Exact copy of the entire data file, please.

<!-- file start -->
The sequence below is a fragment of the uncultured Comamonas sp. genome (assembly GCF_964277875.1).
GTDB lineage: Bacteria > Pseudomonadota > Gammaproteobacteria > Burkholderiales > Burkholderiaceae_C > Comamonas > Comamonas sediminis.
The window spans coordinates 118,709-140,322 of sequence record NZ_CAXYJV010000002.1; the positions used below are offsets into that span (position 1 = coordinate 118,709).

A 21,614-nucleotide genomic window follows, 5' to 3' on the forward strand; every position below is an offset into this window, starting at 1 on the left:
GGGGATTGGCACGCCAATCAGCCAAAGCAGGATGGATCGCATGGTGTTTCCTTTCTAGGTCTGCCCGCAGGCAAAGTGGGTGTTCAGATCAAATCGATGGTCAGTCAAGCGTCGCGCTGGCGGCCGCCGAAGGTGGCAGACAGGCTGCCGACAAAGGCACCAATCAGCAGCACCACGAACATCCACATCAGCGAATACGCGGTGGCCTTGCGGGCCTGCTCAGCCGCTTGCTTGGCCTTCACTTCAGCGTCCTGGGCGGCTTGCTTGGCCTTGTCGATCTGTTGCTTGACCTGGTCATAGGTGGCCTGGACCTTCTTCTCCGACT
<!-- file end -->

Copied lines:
The sequence below is a fragment of the uncultured Comamonas sp. genome (assembly GCF_964277875.1).
GTDB lineage: Bacteria > Pseudomonadota > Gammaproteobacteria > Burkholderiales > Burkholderiaceae_C > Comamonas > Comamonas sediminis.
The window spans coordinates 118,709-140,322 of sequence record NZ_CAXYJV010000002.1; the positions used below are offsets into that span (position 1 = coordinate 118,709).

A 21,614-nucleotide genomic window follows, 5' to 3' on the forward strand; every position below is an offset into this window, starting at 1 on the left:
GGGGATTGGCACGCCAATCAGCCAAAGCAGGATGGATCGCATGGTGTTTCCTTTCTAGGTCTGCCCGCAGGCAAAGTGGGTGTTCAGATCAAATCGATGGTCAGTCAAGCGTCGCGCTGGCGGCCGCCGAAGGTGGCAGACAGGCTGCCGACAAAGGCACCAATCAGCAGCACCACGAACATCCACATCAGCGAATACGCGGTGGCCTTGCGGGCCTGCTCAGCCGCTTGCTTGGCCTTCACTTCAGCGTCCTGGGCGGCTTGCTTGGCCTTGTCGATCTGTTGCTTGACCTGGTCATAGGTGGCCTGGACCTTCTTCTCCGACT